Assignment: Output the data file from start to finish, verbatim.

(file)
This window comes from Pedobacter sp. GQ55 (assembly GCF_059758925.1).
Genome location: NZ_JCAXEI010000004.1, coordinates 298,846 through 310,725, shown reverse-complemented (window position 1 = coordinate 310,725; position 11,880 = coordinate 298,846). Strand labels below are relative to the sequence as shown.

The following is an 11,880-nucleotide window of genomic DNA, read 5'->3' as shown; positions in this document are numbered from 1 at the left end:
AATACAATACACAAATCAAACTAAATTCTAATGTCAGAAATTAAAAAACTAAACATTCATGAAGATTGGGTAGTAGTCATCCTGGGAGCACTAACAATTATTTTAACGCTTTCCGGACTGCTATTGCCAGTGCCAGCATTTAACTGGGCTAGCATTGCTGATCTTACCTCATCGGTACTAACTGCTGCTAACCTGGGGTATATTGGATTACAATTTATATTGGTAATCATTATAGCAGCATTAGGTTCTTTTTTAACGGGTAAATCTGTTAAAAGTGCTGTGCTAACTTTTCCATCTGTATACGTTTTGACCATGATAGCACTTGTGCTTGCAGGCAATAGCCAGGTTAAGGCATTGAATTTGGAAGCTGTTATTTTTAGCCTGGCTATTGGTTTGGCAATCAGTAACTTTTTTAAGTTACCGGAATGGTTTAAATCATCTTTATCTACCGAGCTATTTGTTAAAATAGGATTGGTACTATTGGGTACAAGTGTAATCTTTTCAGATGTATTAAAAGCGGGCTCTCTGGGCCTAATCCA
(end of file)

This window comes from Pedobacter sp. GQ55 (assembly GCF_059758925.1).
Genome location: NZ_JCAXEI010000004.1, coordinates 298,846 through 310,725, shown reverse-complemented (window position 1 = coordinate 310,725; position 11,880 = coordinate 298,846). Strand labels below are relative to the sequence as shown.

The following is an 11,880-nucleotide window of genomic DNA, read 5'->3' as shown; positions in this document are numbered from 1 at the left end:
AATACAATACACAAATCAAACTAAATTCTAATGTCAGAAATTAAAAAACTAAACATTCATGAAGATTGGGTAGTAGTCATCCTGGGAGCACTAACAATTATTTTAACGCTTTCCGGACTGCTATTGCCAGTGCCAGCATTTAACTGGGCTAGCATTGCTGATCTTACCTCATCGGTACTAACTGCTGCTAACCTGGGGTATATTGGATTACAATTTATATTGGTAATCATTATAGCAGCATTAGGTTCTTTTTTAACGGGTAAATCTGTTAAAAGTGCTGTGCTAACTTTTCCATCTGTATACGTTTTGACCATGATAGCACTTGTGCTTGCAGGCAATAGCCAGGTTAAGGCATTGAATTTGGAAGCTGTTATTTTTAGCCTGGCTATTGGTTTGGCAATCAGTAACTTTTTTAAGTTACCGGAATGGTTTAAATCATCTTTATCTACCGAGCTATTTGTTAAAATAGGATTGGTACTATTGGGTACAAGTGTAATCTTTTCAGATGTATTAAAAGCGGGCTCTCTGGGCCTAATCCA